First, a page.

I didn't say whether I like or dislike Al Gore.

I didn't advocate ignoring the possible problems of people yet to be born. Otherwise, why would I advocate harding our infrastructure for future problems

I didn't advocate not pondering "the root cause of climate change.

I am not a lizard.

My point was simply that, in my opinion, and in that of an increasing number of people around the world, left, right and center, it is immoral to care for the concerns of people yet to be born almost 20 times as much as caring for those suffering and dying right now. That is what the current funding ratio indicates. Do you think this is right?

TomHarrisICSC (anonymous profile)
November 12, 2013 at 12:18 a.m. (Suggest removal)

It is all our plot to expand our territory. When refuse is thrown into the ocean, we eat it, and we create flatulence. We then submerge deeper into water, "break wind" (not to use the "F" word) and the distance the bubbles travel after we pass gas has a different gas quality as opposed to when we expel gas at the higher water levels. The gas then dissipates into the atmosphere, and it creates global warming. Fast forward about 100 years then the coastal areas of the U.S. (certainly the most desirable) are flooded, but it happens so gradually that humans have plenty of time to move further inland, (thus redefining "coastal") and then WE take over the coastal areas by swimming in to them.

In 100 years dolphins will be swimming through the courtyard!

dolphinpod14 (anonymous profile)
November 12, 2013 at 5:43 a.m. (Suggest removal)

By the way, what's with the Thai Buddha cartoon?

dolphinpod14 (anonymous profile)
November 12, 2013 at 5:45 a.m. (Suggest removal)

Tommy Boy, you mistake a challenge of the very credibility of what you write with an ad hominem attack on you.

As for your clear biases, that horse left the barn years ago and anyone who spends a few easy minutes on google can validate concerns about your funding and background

You probably are indeed a myopic fool, (there I now have attacked you personally) but the problem I have is with your propaganda piece that has as it very goal the diversion you now accuse in others in your comments above.

“Please don’t try to prevent climate disaster any longer but instead look only at the impact on the impact poor (while your supporters continue to spew fossil fuel byproducts into the atmosphere)”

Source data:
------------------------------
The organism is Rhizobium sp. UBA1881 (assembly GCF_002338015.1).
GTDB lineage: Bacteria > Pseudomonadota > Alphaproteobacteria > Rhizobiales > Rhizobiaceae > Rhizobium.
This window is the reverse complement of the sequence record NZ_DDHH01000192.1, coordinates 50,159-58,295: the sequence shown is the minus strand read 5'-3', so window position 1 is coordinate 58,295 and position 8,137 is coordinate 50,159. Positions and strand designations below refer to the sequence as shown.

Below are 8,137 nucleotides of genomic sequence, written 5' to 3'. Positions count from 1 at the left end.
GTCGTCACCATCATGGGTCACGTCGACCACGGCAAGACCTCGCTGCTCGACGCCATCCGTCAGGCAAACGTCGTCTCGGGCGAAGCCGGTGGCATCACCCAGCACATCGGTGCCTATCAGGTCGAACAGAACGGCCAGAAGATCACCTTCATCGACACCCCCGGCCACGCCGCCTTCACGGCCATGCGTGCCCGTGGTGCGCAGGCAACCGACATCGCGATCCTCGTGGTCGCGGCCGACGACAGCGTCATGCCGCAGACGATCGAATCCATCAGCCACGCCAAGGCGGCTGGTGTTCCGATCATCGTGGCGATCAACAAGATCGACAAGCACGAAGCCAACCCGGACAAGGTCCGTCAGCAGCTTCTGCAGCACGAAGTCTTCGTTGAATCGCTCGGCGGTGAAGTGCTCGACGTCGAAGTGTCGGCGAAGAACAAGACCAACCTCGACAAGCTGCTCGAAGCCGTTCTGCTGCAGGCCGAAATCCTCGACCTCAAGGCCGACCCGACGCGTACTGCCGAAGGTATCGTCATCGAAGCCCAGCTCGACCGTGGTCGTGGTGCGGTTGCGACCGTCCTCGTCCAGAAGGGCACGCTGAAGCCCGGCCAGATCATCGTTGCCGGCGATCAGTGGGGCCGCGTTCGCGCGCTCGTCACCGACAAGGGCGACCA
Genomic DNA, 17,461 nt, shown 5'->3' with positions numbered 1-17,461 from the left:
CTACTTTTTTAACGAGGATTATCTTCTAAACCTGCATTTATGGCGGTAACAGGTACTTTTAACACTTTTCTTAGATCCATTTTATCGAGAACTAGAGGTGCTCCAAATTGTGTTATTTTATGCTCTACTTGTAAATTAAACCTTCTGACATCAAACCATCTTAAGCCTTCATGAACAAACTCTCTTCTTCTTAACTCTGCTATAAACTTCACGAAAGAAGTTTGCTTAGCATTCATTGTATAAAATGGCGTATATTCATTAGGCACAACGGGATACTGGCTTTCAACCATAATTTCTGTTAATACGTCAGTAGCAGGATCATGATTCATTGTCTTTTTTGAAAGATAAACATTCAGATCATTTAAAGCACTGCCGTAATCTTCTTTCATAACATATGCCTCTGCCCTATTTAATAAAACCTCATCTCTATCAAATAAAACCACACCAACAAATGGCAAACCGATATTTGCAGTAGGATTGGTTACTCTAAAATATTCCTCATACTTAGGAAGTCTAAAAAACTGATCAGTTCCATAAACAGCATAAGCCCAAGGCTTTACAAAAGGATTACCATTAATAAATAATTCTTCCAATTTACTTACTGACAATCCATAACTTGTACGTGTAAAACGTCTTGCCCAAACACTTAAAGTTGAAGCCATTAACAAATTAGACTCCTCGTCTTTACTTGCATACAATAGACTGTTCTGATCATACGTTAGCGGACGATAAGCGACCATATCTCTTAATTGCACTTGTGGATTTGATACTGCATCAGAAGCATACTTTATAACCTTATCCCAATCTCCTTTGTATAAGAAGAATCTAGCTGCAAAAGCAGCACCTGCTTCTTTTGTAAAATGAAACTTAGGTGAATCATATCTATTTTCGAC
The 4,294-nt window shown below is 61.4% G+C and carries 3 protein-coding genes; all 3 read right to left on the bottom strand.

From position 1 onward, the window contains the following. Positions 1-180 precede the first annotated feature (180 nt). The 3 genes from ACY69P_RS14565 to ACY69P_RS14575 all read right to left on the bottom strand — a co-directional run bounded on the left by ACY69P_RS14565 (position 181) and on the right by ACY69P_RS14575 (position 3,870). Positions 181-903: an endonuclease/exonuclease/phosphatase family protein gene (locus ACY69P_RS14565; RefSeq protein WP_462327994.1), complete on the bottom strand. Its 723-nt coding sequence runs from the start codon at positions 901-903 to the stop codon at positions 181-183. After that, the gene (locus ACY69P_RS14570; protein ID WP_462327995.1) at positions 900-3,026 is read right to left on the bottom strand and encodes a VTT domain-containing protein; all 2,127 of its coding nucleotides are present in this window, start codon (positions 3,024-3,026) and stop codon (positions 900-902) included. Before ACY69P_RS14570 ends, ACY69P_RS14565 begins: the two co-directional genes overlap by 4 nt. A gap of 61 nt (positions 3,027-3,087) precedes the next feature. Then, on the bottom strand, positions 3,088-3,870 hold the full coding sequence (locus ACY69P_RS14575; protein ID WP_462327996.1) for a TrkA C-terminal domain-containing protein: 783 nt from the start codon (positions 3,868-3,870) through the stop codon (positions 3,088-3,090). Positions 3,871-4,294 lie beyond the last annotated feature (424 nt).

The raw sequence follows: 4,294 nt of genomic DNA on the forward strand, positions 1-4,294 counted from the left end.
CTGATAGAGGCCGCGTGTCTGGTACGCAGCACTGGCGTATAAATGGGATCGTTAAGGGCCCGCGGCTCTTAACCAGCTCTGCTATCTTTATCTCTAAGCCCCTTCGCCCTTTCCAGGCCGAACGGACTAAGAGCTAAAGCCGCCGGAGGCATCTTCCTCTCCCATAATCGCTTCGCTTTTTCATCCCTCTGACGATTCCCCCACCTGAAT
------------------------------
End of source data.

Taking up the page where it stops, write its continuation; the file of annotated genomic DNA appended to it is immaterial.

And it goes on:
That attempt is all the more laughable when one realizes your support is from the 1% who care not one whit about the real issues impacting the poor.

Your stated philosophy no different than falling from an airplane and instead of trying to find a an effective way to make your parachute slow you down before you hit the ground, you instead want to decide what method should be used to clean up the mess after you hit the ground.

We still need to find ways to slow that destructive descent before we focus only on the mess it will leave when it hits.

RobEgenolf (anonymous profile)
November 12, 2013 at 8:49 a.m. (Suggest removal)

Tom Harris and his group are "climate change deniers" with ties to the Heartland Institute:

http://www.sourcewatch.org/index.php?...

http://en.wikipedia.org/wiki/Tom_Harr...)

http://climatesight.org/tag/internati...

http://deepclimate.org/tag/internatio...

This guy is not to be trusted.

EastBeach (anonymous profile)
November 12, 2013 at 9:39 a.m. (Suggest removal)

EastBeach - what would you expect groups who's very purpose is to discredit anyone who disagrees with political correctness about climate change to say about groups like ICSC? Exactly what they say. I have tried to correct them but they don't care since they assume people like you will use their material to throw around accusations without even asking how much of it is true (or even relevant).

The fact that Heartland supposedly gave ICSC some funds in 2007 (before I was even with ICSC so I don't have the records to even check if it is true) makes no difference to our actions 6 years later. If we tried to tell the scientists who work with us what to say based on what a funder wanted, they would quite immediately.

What in my piece do you agree or disagree with? That is all that counts.

TomHarrisICSC (anonymous profile)
November 12, 2013 at 4:50 p.m. (Suggest removal)

I note that RobEgenolf is still throwing darts at me instead of constructively discussing what he agrees with or disagrees with in the article. Presumably RobEgenolf is happy with the current situation where only 6% of the roughly $1 billion a day that goes to climate finance actually goes to helping real people suffering today from real problems. Pretty sad. All the rest of red herrings.

TomHarrisICSC (anonymous profile)